Southern Utah University is making new pandemic-friendly ways to continue theatrical performances. The play “Jerry Finnegan’s Sister” is the latest addition to the docket of shows being adapted to meet COVID-19 requirements.
“Jerry Finnegan’s Sister” is a comedy written in the ’80’s. It follows the story of Brian Dowd, who has spent the last 10 years of his life wrestling with unrequited feelings for his best friend’s sister, who happens to live next door. The play will open in February for Valentine’s Day.
Mallory Blue, senior theater education major and director of the show, said that despite having a two-person cast, the play has remained popular because it’s able to adapt as times change.
“It may be only a two-person play but it has so much heart,” Blue said. “I also love it because the two characters are so relatable no matter what background you are from.”
As the director of “Ghosts in the Machine,” which hit SUU’s stage in October, Blue has experience adapting to restrictions and making performances livestream friendly so the show can ‘go on.’ The modifications for the eight-person “Ghosts in the Machine” cast included masks, no touching, and a lot of filming.
“This show is only two people so there’s a lot less coordination,” Blue said. “[But] how do you portray the emotion of falling in love while still keeping everyone safe? That will be the challenge with this show.”
The seats will stay empty for the play, but audience members will livestream into the performance to watch virtually.
“We are going to try and experiment and see if we can have the actors look like they are closer than six feet apart when in reality they’re actually on opposite sides of the room,” Blue said. “I’m excited to experiment and be creative.”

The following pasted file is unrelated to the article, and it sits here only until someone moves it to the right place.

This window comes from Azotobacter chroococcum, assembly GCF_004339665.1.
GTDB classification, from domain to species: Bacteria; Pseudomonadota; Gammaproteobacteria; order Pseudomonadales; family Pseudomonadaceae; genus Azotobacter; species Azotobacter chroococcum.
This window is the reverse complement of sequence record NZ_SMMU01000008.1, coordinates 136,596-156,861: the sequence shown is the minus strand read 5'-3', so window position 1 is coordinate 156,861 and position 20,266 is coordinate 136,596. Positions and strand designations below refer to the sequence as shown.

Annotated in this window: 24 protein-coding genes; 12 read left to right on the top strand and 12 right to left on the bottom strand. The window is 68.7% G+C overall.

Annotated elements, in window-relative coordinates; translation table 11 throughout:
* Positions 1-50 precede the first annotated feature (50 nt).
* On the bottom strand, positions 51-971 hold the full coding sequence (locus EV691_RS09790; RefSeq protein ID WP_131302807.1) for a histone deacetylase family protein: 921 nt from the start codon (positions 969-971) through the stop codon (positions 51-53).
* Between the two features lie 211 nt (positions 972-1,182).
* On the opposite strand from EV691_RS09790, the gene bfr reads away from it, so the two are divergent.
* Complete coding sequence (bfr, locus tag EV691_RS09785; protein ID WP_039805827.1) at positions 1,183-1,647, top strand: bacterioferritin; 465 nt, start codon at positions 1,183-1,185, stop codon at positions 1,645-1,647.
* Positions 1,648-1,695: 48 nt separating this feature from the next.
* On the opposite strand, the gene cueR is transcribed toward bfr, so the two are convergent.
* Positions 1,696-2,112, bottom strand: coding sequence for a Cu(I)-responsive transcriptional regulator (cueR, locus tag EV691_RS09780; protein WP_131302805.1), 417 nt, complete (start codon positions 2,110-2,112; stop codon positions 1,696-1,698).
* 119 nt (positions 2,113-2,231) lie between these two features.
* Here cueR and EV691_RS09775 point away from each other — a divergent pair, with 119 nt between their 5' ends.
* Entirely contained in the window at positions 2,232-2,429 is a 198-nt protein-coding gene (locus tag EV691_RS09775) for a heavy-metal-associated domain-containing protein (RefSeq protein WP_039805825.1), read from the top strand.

A virtual theatre grant from the Department of Theatre Arts and Dance made this student-run and pandemic-friendly show a possibility.
“This grant was run by our department chair Brian Swanson because he wanted to provide more opportunities to do theatre safely during a pandemic where live traditional theatre is not possible,” Blue said.
Despite it being a small show, Blue hopes to make a big impact with the production. Part of this impact would be accomplished by creating educational opportunities with the local high schools.
“We want to try and have the high school students watch the show and even have a talk back (an informal discussion with the audience from the stage) with the cast and crew of the show,” Blue said. “This show demonstrates a really healthy relationship model which could be beneficial for students.”
Video auditions are open to all SUU students interested in theater and are being accepted until Dec. 1 at 5 p.m. Spots are open for both cast and production team members. To submit an audition video or get more information, visit the audition website.
Story By: Larissa Beatty
Photo courtesy of Mallory Blue